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charity worker Kayleigh talks sleep rituals
start fresh: a service manager for a homeless charity

When it comes to a good night’s sleep, it’s easy to take the basics for granted. Like a bed or a roof over your head. As part of our Start Fresh series, we speak to Kayleigh who works for homelessness charity Centrepoint. Here, Kayleigh talks us through her morning rituals and nighttime routine and what that means for the people she’s helping.

rise and shine

  • 6.30am My job means working shifts – either 8am-4pm or 1pm-9pm. If I’m working the early shift,I’ll get up and put the kettle on. While my tea cools, I’ll hop in the shower.
  • 7am I’ll have some toast as I’m getting dressed for work. I work for the charity Centrepoint, and the project I look after is supported accommodation for vulnerable young people. It basically means I’m managing the team of staff and the building itself, helping to make sure the young people staying there are fully supported.
  • 7.30am I get the bus to work.
  • 8am I arrive at work and do a handover with security. The accommodation houses 24 young people, aged between 16-21. They are all considered vulnerable and are either homeless or facing homelessness. Some have mental health issues, learning needs or emotional wellbeing issues, and some have drugs or alcohol issues, too. Our aim is to give them the skills to work and live independently, eventually leaving the centre with both a job and a home.
  • 8.30am We’ll knock on the doors of the young people who need to leave early for college, apprenticeships or job interviews to make sure they’re awake.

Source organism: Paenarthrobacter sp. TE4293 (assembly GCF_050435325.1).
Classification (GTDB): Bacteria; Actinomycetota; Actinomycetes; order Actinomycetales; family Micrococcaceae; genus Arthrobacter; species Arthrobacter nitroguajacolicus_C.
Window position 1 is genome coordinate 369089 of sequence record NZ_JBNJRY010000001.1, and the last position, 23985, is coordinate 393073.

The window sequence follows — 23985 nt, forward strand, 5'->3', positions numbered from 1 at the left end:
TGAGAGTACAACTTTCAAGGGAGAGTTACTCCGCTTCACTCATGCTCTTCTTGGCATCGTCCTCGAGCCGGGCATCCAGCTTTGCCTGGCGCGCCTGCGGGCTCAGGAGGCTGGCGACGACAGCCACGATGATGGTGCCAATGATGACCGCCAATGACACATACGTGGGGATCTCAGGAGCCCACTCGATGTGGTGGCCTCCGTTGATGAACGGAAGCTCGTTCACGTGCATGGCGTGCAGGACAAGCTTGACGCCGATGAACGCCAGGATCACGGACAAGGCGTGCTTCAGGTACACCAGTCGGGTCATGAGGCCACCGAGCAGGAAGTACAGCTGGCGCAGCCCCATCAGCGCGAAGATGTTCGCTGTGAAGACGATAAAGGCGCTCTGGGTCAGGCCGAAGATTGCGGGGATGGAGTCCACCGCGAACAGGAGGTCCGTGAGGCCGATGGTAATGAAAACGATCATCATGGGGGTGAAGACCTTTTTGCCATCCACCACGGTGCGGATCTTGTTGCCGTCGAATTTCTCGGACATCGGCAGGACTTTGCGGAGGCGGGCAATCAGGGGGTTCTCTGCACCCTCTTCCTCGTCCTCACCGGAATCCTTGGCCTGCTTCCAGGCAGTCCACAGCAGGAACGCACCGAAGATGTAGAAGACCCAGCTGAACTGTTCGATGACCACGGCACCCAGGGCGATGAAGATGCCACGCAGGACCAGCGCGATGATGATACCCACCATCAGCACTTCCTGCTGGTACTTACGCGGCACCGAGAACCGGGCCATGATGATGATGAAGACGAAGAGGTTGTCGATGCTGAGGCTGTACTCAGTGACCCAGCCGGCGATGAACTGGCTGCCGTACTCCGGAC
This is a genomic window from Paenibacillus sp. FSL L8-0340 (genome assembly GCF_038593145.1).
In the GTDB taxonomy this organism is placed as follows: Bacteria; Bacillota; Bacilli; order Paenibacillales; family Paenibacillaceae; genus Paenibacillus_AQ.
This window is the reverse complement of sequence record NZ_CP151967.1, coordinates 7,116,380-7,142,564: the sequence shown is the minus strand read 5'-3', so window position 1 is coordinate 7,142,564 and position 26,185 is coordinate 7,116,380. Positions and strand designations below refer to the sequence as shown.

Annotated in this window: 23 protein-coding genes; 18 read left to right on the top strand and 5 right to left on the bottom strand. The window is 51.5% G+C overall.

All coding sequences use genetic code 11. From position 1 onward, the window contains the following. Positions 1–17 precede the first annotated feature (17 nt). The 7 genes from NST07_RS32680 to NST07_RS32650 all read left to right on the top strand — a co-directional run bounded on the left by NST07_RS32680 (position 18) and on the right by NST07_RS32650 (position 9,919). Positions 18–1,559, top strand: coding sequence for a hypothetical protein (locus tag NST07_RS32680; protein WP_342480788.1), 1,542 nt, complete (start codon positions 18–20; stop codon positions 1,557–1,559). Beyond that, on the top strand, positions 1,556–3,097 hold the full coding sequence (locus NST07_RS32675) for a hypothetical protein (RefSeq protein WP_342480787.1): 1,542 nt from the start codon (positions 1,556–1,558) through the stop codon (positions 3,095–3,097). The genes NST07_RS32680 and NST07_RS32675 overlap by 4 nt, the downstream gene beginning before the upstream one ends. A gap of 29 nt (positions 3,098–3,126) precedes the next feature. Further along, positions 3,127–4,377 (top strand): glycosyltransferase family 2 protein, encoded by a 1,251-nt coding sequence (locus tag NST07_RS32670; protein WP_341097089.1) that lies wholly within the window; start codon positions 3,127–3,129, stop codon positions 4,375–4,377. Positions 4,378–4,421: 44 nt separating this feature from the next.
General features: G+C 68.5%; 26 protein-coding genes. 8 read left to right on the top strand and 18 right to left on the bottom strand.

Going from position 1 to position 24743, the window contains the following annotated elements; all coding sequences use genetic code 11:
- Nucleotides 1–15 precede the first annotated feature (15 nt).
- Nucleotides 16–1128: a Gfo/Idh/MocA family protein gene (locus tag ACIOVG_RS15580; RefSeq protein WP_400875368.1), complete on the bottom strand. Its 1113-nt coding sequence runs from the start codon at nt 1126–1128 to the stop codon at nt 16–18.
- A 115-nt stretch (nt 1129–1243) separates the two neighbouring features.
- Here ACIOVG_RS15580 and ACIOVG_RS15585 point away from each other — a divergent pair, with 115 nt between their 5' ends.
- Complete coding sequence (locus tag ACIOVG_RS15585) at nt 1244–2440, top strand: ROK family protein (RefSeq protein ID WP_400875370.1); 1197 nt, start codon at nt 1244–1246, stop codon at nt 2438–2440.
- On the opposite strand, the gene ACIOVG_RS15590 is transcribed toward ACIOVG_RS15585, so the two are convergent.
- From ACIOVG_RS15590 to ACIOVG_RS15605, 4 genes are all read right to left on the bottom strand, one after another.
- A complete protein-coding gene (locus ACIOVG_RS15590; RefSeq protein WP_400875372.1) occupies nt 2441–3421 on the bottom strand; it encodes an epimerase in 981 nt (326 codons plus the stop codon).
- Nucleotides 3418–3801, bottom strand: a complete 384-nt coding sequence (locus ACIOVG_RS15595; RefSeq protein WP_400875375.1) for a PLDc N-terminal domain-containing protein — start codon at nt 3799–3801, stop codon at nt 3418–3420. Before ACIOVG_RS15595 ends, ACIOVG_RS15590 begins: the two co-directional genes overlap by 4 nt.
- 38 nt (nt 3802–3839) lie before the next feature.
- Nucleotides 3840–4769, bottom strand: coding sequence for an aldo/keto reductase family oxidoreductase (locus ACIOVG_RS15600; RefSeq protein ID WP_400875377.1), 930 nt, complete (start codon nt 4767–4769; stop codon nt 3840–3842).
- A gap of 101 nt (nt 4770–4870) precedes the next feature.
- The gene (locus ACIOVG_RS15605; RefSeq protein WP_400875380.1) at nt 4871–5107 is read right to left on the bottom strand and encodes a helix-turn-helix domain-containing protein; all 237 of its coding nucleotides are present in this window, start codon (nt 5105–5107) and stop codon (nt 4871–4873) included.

• 8.40am I’ll check my emails and answer any queries. When referrals come in, I’ll discuss them with the team or have a meeting with Barnet Homes who manage homes on behalf of the council. We’ll also try to meet with the young person being referred to learn more about their situation.
  • 9.20am If the young person is accepted, I’ll contact them and arrange for them to come and stay. Sometimes when I call, they’re happy but it can be daunting, too. There’s often relief because they’re experiencing or facing homelessness, but it’s also scary because they’re about to move in with people who they don’t know, often experiencing a very different style of living.
  • 10am When a young person joins us, we really try to make them feel comfortable. We’ll provide a bed and furniture and take them to their bedroom and introduce them to their flatmates. We’ll show them around and explain how to use the facilities. We encourage them to make their space feel homely.

winding down

  • 4.20pm Usually I’ll head back home for dinner with my partner. Sometimes I’ll practise Lau Gar, a form of kung fu to release my stress. I see it as a kind of meditation. I used to go to classes but shift work meant that was difficult.
  • 7.30pm When I’m trying to unwind, I really enjoy reading and watching documentaries – we often have something on the go on Netflix.
  • 10.30pm I need a good eight hours of sleep but working different shifts can make that hard. Once every two weeks we swap shifts, so you might finish at 9pm one evening, and start at 8am the next day. There’s enough time to sleep but I struggle to go straight to bed and switch off once I get in. That’s something I’m working on.

Fancy a sneaky peek into more morning routines? Check out BBC Breakfast presenter Dan Walker’s or Yogi Bare founder Kat Pither.